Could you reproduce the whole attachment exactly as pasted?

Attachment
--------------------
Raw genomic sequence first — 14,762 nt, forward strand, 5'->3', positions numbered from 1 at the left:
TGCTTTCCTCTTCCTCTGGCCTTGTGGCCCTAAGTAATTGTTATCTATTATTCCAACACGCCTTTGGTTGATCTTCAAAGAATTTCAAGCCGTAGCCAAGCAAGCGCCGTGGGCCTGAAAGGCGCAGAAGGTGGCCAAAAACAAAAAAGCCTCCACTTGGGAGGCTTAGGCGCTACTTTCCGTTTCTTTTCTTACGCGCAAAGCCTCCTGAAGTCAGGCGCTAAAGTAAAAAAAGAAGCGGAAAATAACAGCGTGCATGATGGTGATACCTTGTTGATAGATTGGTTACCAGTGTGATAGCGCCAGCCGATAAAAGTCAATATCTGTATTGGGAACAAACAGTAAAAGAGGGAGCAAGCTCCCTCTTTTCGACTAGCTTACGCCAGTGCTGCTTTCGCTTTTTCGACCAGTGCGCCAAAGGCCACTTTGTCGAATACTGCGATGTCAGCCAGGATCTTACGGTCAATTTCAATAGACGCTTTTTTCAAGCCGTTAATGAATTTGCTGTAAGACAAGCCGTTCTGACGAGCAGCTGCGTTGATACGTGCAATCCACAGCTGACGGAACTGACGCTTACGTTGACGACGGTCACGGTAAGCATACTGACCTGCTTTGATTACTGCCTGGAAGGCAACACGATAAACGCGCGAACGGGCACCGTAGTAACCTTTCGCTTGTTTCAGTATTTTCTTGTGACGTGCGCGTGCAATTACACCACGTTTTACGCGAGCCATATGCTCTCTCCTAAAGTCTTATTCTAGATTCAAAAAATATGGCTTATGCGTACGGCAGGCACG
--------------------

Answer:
Raw genomic sequence first — 14,762 nt, forward strand, 5'->3', positions numbered from 1 at the left:
TGCTTTCCTCTTCCTCTGGCCTTGTGGCCCTAAGTAATTGTTATCTATTATTCCAACACGCCTTTGGTTGATCTTCAAAGAATTTCAAGCCGTAGCCAAGCAAGCGCCGTGGGCCTGAAAGGCGCAGAAGGTGGCCAAAAACAAAAAAGCCTCCACTTGGGAGGCTTAGGCGCTACTTTCCGTTTCTTTTCTTACGCGCAAAGCCTCCTGAAGTCAGGCGCTAAAGTAAAAAAAGAAGCGGAAAATAACAGCGTGCATGATGGTGATACCTTGTTGATAGATTGGTTACCAGTGTGATAGCGCCAGCCGATAAAAGTCAATATCTGTATTGGGAACAAACAGTAAAAGAGGGAGCAAGCTCCCTCTTTTCGACTAGCTTACGCCAGTGCTGCTTTCGCTTTTTCGACCAGTGCGCCAAAGGCCACTTTGTCGAATACTGCGATGTCAGCCAGGATCTTACGGTCAATTTCAATAGACGCTTTTTTCAAGCCGTTAATGAATTTGCTGTAAGACAAGCCGTTCTGACGAGCAGCTGCGTTGATACGTGCAATCCACAGCTGACGGAACTGACGCTTACGTTGACGACGGTCACGGTAAGCATACTGACCTGCTTTGATTACTGCCTGGAAGGCAACACGATAAACGCGCGAACGGGCACCGTAGTAACCTTTCGCTTGTTTCAGTATTTTCTTGTGACGTGCGCGTGCAATTACACCACGTTTTACGCGAGCCATATGCTCTCTCCTAAAGTCTTATTCTAGATTCAAAAAATATGGCTTATGCGTACGGCAGGCACG